Life is unpredictable for the next few weeks. During the intervals when I’m able to walk without pain, I manage to catch up with the housework and get away to do the grocery shopping, leaving our three girls at home with their daddy.

I’m thrilled when Sunday comes and I’m feeling well enough to take the girls to the church we’d visited several times before. The people in the Sunday school class that I attend welcome me with smiling faces. Basking in the warmth of the fellowship, I experience the love of Jesus firsthand. Several friendly ladies introduce themselves to me, but one particular face lingers in my thoughts long after I’m back home. I can’t remember her name, but I look forward to seeing her again the next Sunday.

Days pass, and the leg problem comes and goes regularly. My tendency to view life through rose-colored glasses keeps anxiety at bay. But when my faith is put to the test, I find it increasingly difficult to stay strong.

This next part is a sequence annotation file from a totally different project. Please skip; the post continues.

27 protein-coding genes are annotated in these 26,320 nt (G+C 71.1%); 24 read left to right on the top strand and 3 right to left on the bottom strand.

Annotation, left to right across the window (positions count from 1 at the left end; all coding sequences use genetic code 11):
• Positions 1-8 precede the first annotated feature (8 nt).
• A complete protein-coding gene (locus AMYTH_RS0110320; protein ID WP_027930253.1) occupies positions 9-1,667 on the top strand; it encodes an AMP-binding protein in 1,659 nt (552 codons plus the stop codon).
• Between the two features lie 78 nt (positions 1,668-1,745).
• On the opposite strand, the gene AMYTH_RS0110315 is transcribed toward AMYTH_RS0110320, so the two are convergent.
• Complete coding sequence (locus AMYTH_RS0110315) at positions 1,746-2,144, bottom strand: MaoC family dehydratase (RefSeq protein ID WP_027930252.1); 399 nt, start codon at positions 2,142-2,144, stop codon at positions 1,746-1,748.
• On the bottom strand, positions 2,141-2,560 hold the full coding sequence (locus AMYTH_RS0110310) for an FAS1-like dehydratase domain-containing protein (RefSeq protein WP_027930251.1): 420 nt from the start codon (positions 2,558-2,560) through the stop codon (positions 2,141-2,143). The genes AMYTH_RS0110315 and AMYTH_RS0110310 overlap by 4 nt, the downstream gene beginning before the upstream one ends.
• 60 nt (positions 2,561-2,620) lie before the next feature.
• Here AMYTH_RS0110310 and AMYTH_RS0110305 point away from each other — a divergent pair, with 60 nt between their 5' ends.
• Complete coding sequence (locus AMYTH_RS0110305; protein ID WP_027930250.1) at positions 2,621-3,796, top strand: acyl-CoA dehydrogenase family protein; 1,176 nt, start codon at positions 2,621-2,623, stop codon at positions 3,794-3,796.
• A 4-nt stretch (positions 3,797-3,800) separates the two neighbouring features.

At the end of the week, without warning, I wake up in the middle of the night with a high fever. My knees swell like melons, and the pain becomes excruciating. Strangely, the fever disappears almost as quickly as it came, but I’m unable to walk. My two older girls, mature beyond their years, help me with their baby sister as much as they can.

The next day, the storm clouds burst over us like Niagara Falls. The doctor looks at me and in a very matter-of-fact tone says, “You need to be admitted to the hospital.” His voice is calm, but that usually doesn’t help when the patient is scared out of her wits to begin with. “How soon can you get over there?”